This clean energy can be used to drive down emissions across sectors, including transport, the one sector in the EU where emissions can continue to rise, as it becomes more electrified in the future.

The Commission’s flagship Energy Union plan has twin goals; to fight climate change and reduce the bloc’s dependence on energy imports. Renewable energy provides part of the answer to both of those questions.

It foresees a connected EU energy system, where shortages in one area can be made up by a surplus elsewhere. Policymakers want to better connect renewables into this system, and incentivise homeowners and businesses to generate their own power, through, for example, solar panels on their roofs.

The EU imports more than half of its energy every year. The crisis in Ukraine brutally exposed just how addicted the bloc was to Russian gas, giving the project political impetus.

Commission President Jean-Claude Juncker has vowed to make the EU “the world leader in renewables”.

The EU has set itself the target of boosting the share of renewables by at least 27% by 2030, compared to 1990 levels.

That goal is one of three climate and energy targets backed by EU leaders before the Paris Agreement. The Commission is expected to translate the targets into EU legislation in early December.

The executive also plans to publish a paper on the design of the EU’s electricity market. It is expected to push for greater integration of renewables.

These policy imperatives are positive market signals for the solar industry. In an ideal world, such signals should convince investors to reach into their pockets.

This financial backing could be further incentivised at EU level through judicious use of the European Investment Bank-helmed Juncker Plan, which offers risk guarantees on project investment to get them off the ground.

Investors need certainty but are skittish when it comes to renewables because they have been burnt by national policymakers in the past.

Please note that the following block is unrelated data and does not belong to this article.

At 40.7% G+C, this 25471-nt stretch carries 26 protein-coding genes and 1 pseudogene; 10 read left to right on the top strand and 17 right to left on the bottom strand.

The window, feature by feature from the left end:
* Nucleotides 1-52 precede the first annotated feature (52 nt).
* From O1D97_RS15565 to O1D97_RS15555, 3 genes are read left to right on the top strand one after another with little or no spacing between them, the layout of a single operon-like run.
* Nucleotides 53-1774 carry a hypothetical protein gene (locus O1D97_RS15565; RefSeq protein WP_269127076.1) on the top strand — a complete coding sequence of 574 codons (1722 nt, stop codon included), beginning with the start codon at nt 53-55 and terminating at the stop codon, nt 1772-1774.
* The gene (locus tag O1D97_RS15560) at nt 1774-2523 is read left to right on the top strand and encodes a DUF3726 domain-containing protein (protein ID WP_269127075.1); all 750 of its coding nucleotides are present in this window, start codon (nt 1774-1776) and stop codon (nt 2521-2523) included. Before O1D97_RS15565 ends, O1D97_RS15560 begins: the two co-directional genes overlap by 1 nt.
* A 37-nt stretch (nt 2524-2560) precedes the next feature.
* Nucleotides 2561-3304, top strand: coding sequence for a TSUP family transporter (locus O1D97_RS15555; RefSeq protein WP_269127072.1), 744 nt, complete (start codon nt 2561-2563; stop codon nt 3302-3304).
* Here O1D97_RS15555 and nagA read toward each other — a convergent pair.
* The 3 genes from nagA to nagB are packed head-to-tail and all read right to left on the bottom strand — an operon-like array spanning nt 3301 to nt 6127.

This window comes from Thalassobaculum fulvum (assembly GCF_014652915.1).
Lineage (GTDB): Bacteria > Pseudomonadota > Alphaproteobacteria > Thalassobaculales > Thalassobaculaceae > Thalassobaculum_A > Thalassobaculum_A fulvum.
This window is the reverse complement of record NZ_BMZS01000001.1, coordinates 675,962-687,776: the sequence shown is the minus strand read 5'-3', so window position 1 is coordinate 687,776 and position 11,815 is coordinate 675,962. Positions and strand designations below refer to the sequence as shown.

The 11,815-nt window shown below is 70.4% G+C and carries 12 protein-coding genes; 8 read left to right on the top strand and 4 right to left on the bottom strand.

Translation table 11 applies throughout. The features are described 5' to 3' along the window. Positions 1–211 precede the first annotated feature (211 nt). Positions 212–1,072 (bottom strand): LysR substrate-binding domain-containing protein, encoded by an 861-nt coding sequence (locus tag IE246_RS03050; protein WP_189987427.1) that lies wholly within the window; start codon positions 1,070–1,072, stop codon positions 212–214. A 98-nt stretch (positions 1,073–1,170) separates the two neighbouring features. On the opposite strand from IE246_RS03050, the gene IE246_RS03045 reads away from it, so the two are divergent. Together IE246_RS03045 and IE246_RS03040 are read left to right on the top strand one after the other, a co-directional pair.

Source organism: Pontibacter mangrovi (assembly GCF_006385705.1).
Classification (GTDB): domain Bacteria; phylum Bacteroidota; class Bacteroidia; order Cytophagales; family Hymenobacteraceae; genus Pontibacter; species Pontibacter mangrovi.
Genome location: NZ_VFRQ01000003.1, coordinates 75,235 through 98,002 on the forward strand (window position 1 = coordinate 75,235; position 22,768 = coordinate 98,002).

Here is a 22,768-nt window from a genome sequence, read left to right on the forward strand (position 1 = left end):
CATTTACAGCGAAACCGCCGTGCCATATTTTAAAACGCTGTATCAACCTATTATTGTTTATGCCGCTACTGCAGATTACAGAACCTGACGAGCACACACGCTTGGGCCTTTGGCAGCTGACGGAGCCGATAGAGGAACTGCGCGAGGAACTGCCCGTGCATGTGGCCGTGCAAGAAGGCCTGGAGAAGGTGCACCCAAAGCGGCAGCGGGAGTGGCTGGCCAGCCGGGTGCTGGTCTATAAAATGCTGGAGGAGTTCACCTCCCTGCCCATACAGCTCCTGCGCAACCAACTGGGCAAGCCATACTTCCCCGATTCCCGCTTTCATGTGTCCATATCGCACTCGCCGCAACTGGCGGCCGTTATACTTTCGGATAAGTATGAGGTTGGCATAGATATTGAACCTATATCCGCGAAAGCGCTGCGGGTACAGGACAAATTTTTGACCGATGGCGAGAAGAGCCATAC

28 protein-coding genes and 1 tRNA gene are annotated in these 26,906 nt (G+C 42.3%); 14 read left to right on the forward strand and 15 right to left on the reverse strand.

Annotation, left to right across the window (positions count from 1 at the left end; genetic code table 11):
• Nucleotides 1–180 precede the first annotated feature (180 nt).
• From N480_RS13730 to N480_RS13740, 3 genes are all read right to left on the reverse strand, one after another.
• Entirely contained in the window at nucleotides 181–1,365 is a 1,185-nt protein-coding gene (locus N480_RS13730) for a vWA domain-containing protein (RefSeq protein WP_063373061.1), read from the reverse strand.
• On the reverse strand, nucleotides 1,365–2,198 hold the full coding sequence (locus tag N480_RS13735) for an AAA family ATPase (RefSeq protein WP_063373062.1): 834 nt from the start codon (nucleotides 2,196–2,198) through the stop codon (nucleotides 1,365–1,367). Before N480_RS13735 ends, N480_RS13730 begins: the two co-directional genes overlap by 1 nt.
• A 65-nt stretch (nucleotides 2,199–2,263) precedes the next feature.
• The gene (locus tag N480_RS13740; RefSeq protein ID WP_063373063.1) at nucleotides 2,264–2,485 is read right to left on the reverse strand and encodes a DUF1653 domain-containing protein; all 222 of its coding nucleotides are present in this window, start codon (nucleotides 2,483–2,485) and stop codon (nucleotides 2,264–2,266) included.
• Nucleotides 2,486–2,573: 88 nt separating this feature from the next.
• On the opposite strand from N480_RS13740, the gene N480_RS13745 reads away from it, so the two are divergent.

In Spain and the UK, the governments retroactively withdrew guaranteed support schemes for wind and solar.

Such subsidies, long-established in fossil fuel industries, were important in getting the technology off the ground. The solar industry is now transitioning to a market based model, after being let down at national level.

Economy and employment

There is the potential to give the economy a boost and cut Europe’s stubbornly high levels of unemployment, as clean jobs are created in the solar industry.

European innovation in renewables can create employment once the technology is brought to the market and rolled out at scale.

The Commission has initiatives in the pipeline to boosts research and development but without creating the right market conditions to roll out such innovation, the EU could miss out on the benefits.

The construction industry is a bellwether for the economy. The installation of solar panels on homes, if supported by consumer education, training, and forward-thinking financial services, will provide local employment.

Most companies working in construction are SMEs, identified by policymakers as drivers of the economy. The European construction industry is keen to harness the shift to the low carbon economy to create a new generation of SMEs.

Antidumping and protectionism